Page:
Panelists Reflect On Private-Travel Challenges In A Post-COVID Market
The perception that private business aviation travel is a luxury only for the rich has been changing for the better during the COVID-19 pandemic as more first-time users come into the industry.
The pandemic has brought new clients into charter industry as airlines cut service and passengers discover the flexibility, security and other benefits private travel brings.
At the beginning of the pandemic, “we were relentlessly repatriating,” said Alex Durand, Saxon Air CEO, during a panel discussion called “Beyond COVID: Insights from Market Makers and Movers,” which was part of a virtual EBACE Connect program. “Everybody suddenly got what we offer.”
Panelists, who also included GlobeAir CEO Bernhard Fragner, and VistaJet chief commercial officer (COO) Ian Moore, discussed sustainability, seat-pricing models, digitization efforts and other topics. Paul Walsh, European Business Aviation Association senior manager of member services, moderated the session.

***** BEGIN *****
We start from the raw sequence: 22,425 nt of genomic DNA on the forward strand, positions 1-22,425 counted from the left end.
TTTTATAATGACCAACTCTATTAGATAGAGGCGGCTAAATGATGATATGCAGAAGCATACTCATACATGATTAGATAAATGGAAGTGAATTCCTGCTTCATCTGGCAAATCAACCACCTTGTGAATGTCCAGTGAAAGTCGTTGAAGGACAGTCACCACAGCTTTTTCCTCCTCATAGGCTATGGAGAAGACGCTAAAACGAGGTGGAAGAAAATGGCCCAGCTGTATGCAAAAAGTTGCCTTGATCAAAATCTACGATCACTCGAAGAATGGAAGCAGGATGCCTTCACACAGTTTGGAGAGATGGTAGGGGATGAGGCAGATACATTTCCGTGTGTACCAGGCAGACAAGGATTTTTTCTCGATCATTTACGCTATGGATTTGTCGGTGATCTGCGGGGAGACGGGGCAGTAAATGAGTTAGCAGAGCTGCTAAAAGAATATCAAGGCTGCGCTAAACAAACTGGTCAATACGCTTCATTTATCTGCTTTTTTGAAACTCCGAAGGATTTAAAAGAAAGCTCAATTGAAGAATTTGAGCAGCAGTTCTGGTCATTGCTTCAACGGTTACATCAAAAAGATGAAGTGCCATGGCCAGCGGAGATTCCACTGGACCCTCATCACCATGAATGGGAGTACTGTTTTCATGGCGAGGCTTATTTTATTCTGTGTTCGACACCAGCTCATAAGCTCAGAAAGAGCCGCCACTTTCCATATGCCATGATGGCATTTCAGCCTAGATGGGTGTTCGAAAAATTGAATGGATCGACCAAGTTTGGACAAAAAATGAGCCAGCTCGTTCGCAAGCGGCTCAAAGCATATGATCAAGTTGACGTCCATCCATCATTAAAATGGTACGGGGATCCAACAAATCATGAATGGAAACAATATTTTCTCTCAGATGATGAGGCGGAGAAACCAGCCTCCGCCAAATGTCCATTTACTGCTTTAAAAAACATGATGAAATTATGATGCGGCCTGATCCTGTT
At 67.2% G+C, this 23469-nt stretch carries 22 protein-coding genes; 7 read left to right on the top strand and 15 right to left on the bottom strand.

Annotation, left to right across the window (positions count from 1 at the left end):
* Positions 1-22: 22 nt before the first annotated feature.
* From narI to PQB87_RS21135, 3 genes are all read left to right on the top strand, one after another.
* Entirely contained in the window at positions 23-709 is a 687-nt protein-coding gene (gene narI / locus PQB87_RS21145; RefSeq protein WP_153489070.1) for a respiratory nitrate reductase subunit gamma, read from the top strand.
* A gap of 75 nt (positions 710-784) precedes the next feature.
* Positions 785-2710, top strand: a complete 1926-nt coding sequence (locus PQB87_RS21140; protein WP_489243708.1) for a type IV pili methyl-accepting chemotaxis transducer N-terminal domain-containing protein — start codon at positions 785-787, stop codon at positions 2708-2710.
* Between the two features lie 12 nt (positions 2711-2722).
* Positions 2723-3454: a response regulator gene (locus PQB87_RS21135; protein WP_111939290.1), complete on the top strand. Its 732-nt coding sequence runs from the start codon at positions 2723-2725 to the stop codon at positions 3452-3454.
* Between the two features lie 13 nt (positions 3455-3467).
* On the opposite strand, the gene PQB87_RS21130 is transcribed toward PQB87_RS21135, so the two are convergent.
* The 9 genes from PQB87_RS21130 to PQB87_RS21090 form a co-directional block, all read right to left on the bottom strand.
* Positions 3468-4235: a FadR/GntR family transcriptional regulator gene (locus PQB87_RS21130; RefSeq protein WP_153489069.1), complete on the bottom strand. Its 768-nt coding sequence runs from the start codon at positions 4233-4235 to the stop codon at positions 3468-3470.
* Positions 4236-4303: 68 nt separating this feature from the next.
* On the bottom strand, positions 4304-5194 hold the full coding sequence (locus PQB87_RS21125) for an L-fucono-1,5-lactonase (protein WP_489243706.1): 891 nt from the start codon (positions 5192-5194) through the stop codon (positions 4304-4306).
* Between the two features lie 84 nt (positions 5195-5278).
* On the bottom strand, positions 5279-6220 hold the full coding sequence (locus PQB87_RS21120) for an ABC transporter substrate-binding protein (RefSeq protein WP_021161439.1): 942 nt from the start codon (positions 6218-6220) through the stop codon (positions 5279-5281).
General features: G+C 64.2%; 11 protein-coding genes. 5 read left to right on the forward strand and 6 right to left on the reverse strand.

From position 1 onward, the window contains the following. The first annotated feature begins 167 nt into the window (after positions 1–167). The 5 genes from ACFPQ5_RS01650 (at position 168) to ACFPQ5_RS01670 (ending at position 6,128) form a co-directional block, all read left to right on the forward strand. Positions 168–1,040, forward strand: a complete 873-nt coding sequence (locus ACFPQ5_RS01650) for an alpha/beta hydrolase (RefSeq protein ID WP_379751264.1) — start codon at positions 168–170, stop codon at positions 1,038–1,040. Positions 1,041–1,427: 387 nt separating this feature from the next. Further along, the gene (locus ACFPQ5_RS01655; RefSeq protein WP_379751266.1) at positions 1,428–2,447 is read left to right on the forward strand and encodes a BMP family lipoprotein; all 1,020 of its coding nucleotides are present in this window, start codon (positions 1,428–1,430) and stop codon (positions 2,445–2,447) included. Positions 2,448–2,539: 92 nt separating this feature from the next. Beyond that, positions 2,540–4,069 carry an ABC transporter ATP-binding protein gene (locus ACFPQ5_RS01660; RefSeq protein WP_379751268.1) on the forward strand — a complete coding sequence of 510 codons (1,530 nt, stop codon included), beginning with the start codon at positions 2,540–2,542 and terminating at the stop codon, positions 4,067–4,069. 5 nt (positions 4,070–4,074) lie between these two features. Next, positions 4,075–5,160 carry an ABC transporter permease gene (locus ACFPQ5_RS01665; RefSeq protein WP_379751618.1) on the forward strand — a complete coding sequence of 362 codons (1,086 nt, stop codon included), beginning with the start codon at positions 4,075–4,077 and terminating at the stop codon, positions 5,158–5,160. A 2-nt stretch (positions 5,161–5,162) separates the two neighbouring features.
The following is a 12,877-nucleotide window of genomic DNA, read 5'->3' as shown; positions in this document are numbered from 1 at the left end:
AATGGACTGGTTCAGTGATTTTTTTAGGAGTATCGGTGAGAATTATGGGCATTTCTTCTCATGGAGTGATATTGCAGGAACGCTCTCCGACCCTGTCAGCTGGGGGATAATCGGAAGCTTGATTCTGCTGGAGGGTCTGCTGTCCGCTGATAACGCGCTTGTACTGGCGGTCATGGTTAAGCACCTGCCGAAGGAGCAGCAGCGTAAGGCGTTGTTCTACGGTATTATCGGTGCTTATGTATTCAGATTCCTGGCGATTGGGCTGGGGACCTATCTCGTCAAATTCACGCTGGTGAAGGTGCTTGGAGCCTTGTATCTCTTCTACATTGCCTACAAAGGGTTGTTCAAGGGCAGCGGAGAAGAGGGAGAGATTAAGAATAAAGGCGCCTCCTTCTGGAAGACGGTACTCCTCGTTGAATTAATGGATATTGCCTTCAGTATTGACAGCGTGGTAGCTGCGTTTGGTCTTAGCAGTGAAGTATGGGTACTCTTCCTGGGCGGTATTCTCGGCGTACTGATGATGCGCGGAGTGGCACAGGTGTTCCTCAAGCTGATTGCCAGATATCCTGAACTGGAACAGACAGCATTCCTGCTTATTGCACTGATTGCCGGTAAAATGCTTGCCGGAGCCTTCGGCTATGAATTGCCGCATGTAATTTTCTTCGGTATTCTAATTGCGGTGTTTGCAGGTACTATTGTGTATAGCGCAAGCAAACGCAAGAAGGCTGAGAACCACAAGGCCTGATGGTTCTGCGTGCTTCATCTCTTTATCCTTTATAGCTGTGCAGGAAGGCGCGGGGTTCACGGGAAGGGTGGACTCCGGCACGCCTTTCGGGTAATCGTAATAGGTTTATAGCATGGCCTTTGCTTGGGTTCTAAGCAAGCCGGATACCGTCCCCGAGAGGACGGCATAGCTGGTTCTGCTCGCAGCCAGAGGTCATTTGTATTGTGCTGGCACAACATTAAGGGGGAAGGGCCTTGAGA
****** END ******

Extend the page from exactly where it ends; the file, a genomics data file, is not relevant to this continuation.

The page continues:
At GlobeAir, growth in demand for private travel began in Europe in June 2020, it has said. “GlobeAir is confident that entry-level jet charters will see an additional 20% boost in the current year.”
The industry must concentrate on serving the customer, especially newcomers to the industry. “Everything starts with customer service,” Fragner said.
New customers have come into the industry. Now, it is everyone’s job to keep them, Moore said.
Moore, COO of VistaJet, which purchased XO Jet in 2020, sees an opportunity for short-haul flights in the light end of the market, one that is more cost-conscious. “We feel that area and market are things the XO brand can go after,” Moore said.
At the same time, the industry must embrace sustainability efforts to reduce emissions. Operators, already feeling the pressures of operating in a COVID environment, are feeling the added pressure to reduce CO2 emissions.
“It’s essential; it’s got to happen,” Durand said. In that area, “we’re an easy target for a lot of people.”
In addition, clients desire “one-click” instant quotes when booking charter flights. While there is progress in that area, it is difficult. The establishment of a centralized database would help, Fragner said. But many pricing factors must be considered such as the location and cost of the aircraft, crew duty times and overall demand, Fragner said. At GlobeAir, pricing varies by 20% depending on demand.
GlobeAir is also beginning to transition its fleet, a move that will take up to three years to complete. “We are now searching for the next platform,” Fragner said.